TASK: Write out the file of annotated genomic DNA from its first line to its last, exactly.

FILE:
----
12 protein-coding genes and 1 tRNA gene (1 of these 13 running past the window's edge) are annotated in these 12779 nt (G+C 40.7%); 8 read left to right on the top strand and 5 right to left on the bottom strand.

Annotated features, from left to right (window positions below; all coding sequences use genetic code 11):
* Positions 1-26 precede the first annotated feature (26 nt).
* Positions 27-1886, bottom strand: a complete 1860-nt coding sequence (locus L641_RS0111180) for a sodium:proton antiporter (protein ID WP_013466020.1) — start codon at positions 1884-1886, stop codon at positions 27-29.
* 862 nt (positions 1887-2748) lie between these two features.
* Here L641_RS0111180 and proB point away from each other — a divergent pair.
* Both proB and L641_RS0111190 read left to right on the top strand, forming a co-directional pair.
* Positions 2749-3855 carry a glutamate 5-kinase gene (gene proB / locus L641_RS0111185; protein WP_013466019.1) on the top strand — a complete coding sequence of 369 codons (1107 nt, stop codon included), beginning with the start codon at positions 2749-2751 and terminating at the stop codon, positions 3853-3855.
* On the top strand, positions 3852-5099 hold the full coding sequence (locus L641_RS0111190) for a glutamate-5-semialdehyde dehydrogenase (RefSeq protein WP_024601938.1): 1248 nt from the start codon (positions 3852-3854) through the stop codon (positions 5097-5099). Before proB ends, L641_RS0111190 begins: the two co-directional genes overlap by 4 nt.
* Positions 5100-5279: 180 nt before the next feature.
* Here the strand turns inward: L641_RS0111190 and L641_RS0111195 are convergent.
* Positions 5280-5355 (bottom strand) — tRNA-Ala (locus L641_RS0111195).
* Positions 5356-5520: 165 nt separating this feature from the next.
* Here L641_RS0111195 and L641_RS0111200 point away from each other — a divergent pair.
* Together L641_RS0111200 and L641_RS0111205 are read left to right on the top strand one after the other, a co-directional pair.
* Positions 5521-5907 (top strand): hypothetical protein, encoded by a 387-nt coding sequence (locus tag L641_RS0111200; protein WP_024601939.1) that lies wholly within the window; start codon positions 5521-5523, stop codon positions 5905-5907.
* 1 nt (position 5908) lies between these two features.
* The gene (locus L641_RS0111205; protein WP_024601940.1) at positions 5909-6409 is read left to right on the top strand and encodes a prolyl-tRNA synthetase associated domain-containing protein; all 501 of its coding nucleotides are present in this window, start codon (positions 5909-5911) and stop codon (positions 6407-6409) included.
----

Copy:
12 protein-coding genes and 1 tRNA gene (1 of these 13 running past the window's edge) are annotated in these 12779 nt (G+C 40.7%); 8 read left to right on the top strand and 5 right to left on the bottom strand.

Annotated features, from left to right (window positions below; all coding sequences use genetic code 11):
* Positions 1-26 precede the first annotated feature (26 nt).
* Positions 27-1886, bottom strand: a complete 1860-nt coding sequence (locus L641_RS0111180) for a sodium:proton antiporter (protein ID WP_013466020.1) — start codon at positions 1884-1886, stop codon at positions 27-29.
* 862 nt (positions 1887-2748) lie between these two features.
* Here L641_RS0111180 and proB point away from each other — a divergent pair.
* Both proB and L641_RS0111190 read left to right on the top strand, forming a co-directional pair.
* Positions 2749-3855 carry a glutamate 5-kinase gene (gene proB / locus L641_RS0111185; protein WP_013466019.1) on the top strand — a complete coding sequence of 369 codons (1107 nt, stop codon included), beginning with the start codon at positions 2749-2751 and terminating at the stop codon, positions 3853-3855.
* On the top strand, positions 3852-5099 hold the full coding sequence (locus L641_RS0111190) for a glutamate-5-semialdehyde dehydrogenase (RefSeq protein WP_024601938.1): 1248 nt from the start codon (positions 3852-3854) through the stop codon (positions 5097-5099). Before proB ends, L641_RS0111190 begins: the two co-directional genes overlap by 4 nt.
* Positions 5100-5279: 180 nt before the next feature.
* Here the strand turns inward: L641_RS0111190 and L641_RS0111195 are convergent.
* Positions 5280-5355 (bottom strand) — tRNA-Ala (locus L641_RS0111195).
* Positions 5356-5520: 165 nt separating this feature from the next.
* Here L641_RS0111195 and L641_RS0111200 point away from each other — a divergent pair.
* Together L641_RS0111200 and L641_RS0111205 are read left to right on the top strand one after the other, a co-directional pair.
* Positions 5521-5907 (top strand): hypothetical protein, encoded by a 387-nt coding sequence (locus tag L641_RS0111200; protein WP_024601939.1) that lies wholly within the window; start codon positions 5521-5523, stop codon positions 5905-5907.
* 1 nt (position 5908) lies between these two features.
* The gene (locus L641_RS0111205; protein WP_024601940.1) at positions 5909-6409 is read left to right on the top strand and encodes a prolyl-tRNA synthetase associated domain-containing protein; all 501 of its coding nucleotides are present in this window, start codon (positions 5909-5911) and stop codon (positions 6407-6409) included.